Thursday, November 17, 2011

Leagues and concussions

The headline on the Jeff Z. Klein-written piece in The New York Times a week ago reads: In N.H.L., Disclosure of Concussions is Lagging.
Klein writes: “The N.H.L. has earned praise this season for taking measures to reduce concussions, including introducing stronger rules against boarding and checks to the head, and strictly enforcing those rules through fines and suspensions. But questions persist about a league policy that allows teams to be vague about disclosure of injuries, and a recent incident suggested that in-game concussion protocols might be inconsistently applied.”
Klein goes on to write about, among other things, the way the New York Rangers have dealt with updates on the condition of D Marc Staal, who has yet to play this season, and the way in which the Toronto Maple Leafs handled the apparent concussion suffered by G James Reimer, who “has not played since Oct. 22, when he sustained an injury that the Maple Leafs have characterized variously as whiplash, concussion-like symptoms and an upper-body injury.”
The Reimer situation is particularly interesting because it turned into a story with some legs. With the Maple Leafs refusing to clarify the situation, Dave Feschuk of the Toronto Star called Reimer’s mother and wrote a piece on the injured goaltender from that angle.
As Marlene Reimer told Feschuk: “That’s the frustrating part for us — not knowing what it is, and why they’re not calling it a concussion when they say ‘concussion-like symptoms.’ ”
The Leafs, of course, weren’t at all pleased with Feschuk’s piece. As Damien Cox of the Toronto Star points out right here, the Leafs are upset because, like so many organizations these days, they want to control the message 24/7 and would rather provide transparency only on their terms.
Brendan Shanahan, the NHL’s vice-president of player safety, said earlier this week that concussions in the league are down 50 to 60 per cent.
But with the NHL refusing to divulge figures and to be transparent about injuries, can he be believed?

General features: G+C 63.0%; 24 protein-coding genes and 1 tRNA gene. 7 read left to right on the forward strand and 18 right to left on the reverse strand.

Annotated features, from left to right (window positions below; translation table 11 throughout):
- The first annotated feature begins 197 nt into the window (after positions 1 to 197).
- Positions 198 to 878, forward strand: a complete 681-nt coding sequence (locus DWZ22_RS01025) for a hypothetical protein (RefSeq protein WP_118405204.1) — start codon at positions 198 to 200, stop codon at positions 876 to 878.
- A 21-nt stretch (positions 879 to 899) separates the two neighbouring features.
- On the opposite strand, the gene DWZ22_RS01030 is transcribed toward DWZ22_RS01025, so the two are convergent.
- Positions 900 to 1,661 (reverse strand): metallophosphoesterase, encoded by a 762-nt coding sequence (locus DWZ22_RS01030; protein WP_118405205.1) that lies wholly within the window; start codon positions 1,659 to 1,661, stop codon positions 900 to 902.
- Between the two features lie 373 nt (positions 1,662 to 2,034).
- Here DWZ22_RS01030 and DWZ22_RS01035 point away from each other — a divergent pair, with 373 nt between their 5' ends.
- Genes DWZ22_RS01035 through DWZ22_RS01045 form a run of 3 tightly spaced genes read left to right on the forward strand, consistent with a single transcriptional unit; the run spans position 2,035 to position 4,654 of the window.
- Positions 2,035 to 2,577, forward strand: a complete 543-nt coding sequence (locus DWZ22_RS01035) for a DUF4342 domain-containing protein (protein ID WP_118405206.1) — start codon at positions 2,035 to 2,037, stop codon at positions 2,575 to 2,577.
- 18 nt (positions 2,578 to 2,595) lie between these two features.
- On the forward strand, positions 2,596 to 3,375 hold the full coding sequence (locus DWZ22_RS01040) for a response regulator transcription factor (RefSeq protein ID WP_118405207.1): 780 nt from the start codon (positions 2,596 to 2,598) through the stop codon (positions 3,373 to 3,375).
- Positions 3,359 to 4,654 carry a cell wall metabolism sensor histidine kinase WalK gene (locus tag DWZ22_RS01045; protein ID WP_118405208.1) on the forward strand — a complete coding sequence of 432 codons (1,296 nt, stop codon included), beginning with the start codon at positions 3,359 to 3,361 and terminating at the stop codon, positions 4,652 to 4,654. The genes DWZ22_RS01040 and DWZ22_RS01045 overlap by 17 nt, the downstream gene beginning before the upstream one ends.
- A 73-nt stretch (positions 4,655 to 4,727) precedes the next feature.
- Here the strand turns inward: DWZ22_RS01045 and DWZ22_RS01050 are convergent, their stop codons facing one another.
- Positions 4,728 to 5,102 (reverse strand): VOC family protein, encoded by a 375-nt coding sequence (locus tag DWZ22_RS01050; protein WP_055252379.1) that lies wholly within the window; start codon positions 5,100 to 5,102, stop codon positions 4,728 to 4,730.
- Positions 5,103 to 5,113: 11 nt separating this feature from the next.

A story written by Steve Keating of Reuters on Tuesday quotes Shanahan as saying: "They are less than half from the same time last year, so it's a significant improvement. We would love get rid of them all, but we know we're not going to do that."
Keating also pointed out: “The NHL did not provide figures but the high number of (suspensions) handed out by Shanahan appear to have gotten the message across that dangerous hits will no longer be tolerated.”
Well, if the NHL doesn’t supply figures, and knowing how the messenger often shapes the messages in this day and age, why should it be believed?
The WHL also refuses to divulge specifics on injuries. In fact, in the injury list that was released this week there are 35 players shown as being out with upper body injuries, while 16 others have lower body injuries.
Which means there could be more than 30 players out with concussions at this point. However, we don’t know that because no one is talking.
For example, the Spokane Chiefs list F Dominik Uher as being out day-to-day with an upper body injury. I’m told he has a concussion, that he will undergo baseline testing on Friday and that he is expected to be out at least two weeks.
The WHL injury list doesn’t include F Colton Stephenson of the Edmonton Oil Kings, who retired earlier this season because of post-concussion syndrome; F Max Adolph of the Kelowna Rockets, who is at home in Saskatoon recovering from multiple concussions; and, F Brayden Cuthbert of the Moose Jaw Warriors, who is at home in Brandon and hoping to come back from concussion woes.
At the end of this season, the WHL is going to tell us how much concussions are down from last season, when players suffered more than 100 such injuries.
But, really, how will we know?
(It will be interesting to see what information is released on the injury suffered Wednesday night by G Tyler Bunz of the Medicine Hat Tigers. He was on the WHL bench during the Subway Series game in Regina against the Russians when he was struck in the head by an errant clearing pass. He was taken to hospital as a precaution and has been told he won't play tonight in the series finale in Moose Jaw. Concussion? He did miss some time in last season's playoffs with a concussion, too.)
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